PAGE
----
John Kelly "Breadfruit Boy" Framed Greetings Aquatint
A bold, beautiful aquatint lithograph by the always admirable John Melville Kelly. "Breadfruit Boy" vibrantly displays a young man picking the fruit with little pig near his feet. Please read below for John Melville's personal account of the print. Unframed measures 7 1/4" W x 10" T. With new frame and matting measures 15" W x 18" T. Signed on left. Comes with original "Greetings" insert.
As written by John Melville Kelly in insert, "An aquatint in full color of a Hawaiian boy reaching for a Breadfruit. The beautiful Breadfruit tree is a common sight in the Hawaiian Islands. It is said that early Polynesians brought the first Breadfruit trees to Hawaii where they were planted at Kualoa. The fruit develops from the female flowers and is first green, later brown. This fruit is baked or boiled to make edible its sweet, starchy pulp, which sometime is pounded like poi. In Samoa the fruit is kept by burying it when the crop is large. A Hawaiian proverb states - "ua like oia me ka Ulu e hoohu ana i ka pilali- he has become a Breadfruit that oozes gum" - referring to a newly rich person."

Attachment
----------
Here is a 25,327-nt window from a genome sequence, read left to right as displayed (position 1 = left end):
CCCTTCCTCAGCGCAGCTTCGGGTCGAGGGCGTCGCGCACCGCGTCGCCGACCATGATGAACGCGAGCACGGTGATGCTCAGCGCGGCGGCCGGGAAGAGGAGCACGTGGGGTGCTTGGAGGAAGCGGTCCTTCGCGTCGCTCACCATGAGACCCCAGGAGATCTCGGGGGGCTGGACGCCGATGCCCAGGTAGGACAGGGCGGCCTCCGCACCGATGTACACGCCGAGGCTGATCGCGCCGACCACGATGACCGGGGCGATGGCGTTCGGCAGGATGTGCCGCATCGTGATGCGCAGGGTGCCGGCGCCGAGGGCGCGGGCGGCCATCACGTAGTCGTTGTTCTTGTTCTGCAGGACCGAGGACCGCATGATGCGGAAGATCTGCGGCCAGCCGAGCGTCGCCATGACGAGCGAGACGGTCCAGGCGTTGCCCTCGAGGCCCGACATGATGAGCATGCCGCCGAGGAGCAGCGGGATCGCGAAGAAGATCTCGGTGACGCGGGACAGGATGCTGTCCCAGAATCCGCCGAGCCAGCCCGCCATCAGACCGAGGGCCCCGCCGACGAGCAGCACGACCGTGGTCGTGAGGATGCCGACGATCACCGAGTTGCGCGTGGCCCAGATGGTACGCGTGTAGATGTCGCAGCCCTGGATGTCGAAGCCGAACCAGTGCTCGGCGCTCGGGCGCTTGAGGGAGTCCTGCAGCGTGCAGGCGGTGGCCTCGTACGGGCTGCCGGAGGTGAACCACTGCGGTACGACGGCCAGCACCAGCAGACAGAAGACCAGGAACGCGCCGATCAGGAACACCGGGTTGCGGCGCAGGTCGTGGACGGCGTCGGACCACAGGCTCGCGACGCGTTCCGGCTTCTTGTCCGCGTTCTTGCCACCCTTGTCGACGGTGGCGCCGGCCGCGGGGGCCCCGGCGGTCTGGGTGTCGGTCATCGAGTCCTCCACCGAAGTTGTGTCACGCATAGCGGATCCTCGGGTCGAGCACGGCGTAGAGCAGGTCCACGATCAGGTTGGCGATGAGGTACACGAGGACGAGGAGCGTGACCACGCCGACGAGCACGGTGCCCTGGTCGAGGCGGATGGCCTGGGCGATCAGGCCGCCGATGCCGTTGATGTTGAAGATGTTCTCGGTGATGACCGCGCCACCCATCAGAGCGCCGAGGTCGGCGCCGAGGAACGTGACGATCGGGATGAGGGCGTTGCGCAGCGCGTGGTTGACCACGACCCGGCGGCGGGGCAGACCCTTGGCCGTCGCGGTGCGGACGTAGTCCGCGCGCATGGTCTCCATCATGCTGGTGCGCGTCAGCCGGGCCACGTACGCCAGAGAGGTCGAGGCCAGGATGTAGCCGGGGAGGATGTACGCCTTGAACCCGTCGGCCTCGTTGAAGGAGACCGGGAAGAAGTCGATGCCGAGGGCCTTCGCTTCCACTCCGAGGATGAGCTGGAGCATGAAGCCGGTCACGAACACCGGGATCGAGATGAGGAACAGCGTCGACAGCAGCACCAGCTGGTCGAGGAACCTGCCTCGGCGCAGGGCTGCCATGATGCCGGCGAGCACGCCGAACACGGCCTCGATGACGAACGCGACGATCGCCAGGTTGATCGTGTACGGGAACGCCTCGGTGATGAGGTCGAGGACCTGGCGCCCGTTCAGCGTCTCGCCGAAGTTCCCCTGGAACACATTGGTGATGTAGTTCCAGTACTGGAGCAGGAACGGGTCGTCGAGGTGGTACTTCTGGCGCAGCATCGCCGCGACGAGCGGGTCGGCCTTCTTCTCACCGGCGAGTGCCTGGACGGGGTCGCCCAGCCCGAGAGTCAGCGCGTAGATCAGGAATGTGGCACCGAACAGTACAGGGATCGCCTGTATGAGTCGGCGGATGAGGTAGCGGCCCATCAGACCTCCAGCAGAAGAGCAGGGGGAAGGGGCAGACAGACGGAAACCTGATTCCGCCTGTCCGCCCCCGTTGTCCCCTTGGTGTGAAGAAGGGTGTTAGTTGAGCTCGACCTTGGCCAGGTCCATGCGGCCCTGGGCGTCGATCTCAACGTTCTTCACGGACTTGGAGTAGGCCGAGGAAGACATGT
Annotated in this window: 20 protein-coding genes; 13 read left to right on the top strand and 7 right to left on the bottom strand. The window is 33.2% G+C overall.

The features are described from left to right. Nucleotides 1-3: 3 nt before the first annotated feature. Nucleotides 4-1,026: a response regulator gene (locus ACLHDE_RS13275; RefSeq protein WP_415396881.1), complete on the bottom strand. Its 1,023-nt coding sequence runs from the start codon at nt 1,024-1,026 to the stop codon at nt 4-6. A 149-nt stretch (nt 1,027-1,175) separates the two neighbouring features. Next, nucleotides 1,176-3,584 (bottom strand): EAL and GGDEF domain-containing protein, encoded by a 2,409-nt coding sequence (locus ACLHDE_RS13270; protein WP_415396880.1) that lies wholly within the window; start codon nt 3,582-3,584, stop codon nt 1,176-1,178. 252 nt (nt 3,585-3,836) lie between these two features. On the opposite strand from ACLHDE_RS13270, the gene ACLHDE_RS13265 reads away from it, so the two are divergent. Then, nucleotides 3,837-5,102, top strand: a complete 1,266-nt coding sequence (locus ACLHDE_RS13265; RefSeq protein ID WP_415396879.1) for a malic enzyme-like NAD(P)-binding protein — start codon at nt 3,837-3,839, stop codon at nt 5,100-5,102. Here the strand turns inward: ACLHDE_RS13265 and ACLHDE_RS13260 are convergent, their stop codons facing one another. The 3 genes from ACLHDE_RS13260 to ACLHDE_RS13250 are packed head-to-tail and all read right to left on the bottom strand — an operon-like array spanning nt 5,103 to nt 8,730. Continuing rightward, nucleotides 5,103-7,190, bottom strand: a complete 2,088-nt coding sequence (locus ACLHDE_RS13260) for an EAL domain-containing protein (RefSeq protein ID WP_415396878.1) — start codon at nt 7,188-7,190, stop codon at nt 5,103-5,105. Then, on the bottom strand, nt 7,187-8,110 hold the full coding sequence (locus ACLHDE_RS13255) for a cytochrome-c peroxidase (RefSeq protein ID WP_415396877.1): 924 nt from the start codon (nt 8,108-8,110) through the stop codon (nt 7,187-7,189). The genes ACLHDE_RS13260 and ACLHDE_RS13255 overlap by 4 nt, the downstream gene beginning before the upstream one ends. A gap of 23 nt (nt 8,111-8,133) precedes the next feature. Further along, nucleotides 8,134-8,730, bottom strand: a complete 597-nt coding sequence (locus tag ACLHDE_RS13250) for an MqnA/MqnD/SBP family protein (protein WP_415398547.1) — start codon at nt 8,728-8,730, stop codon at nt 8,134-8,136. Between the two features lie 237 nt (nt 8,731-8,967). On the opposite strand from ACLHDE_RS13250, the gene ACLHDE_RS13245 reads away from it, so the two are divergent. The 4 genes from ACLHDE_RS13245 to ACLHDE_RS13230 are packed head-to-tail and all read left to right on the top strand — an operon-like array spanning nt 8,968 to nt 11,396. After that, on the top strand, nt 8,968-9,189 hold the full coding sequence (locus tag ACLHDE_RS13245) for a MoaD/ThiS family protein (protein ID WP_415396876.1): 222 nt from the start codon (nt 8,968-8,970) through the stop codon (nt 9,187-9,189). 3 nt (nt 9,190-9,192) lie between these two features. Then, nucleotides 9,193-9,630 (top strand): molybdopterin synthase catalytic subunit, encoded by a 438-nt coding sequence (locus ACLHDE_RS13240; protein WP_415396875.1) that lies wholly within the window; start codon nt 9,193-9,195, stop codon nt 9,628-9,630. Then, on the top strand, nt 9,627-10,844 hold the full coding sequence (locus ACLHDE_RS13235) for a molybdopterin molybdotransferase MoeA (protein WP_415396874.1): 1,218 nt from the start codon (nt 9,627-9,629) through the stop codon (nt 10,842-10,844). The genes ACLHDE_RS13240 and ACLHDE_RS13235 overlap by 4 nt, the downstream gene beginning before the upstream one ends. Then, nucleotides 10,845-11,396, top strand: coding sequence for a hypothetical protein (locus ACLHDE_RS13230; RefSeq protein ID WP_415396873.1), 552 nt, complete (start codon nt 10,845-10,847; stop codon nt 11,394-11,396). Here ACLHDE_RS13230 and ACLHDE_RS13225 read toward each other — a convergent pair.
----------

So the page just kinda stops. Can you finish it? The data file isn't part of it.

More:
Born in Phoenix, Arizona, in 1878, John Melville Kelly and his wife, Katherine, a sculptor, went to Hawaii in 1923, for what they thought would be a year, to work with an advertising firm producing tourist promotional material. Kelly had an adventuresome career that included prizefighting and fourteen years of experience as a staff artist for the "San Francisco Examiner". The Kellys immediately identified with the native Hawaiians and became their champions in images and in print. Kelly was a master draftsman, whose etchings and aquatints include ravishing depictions of Polynesians. Although generally thought of as an artist of the human figure, Kelly also produced a significant number of beautiful images of the land.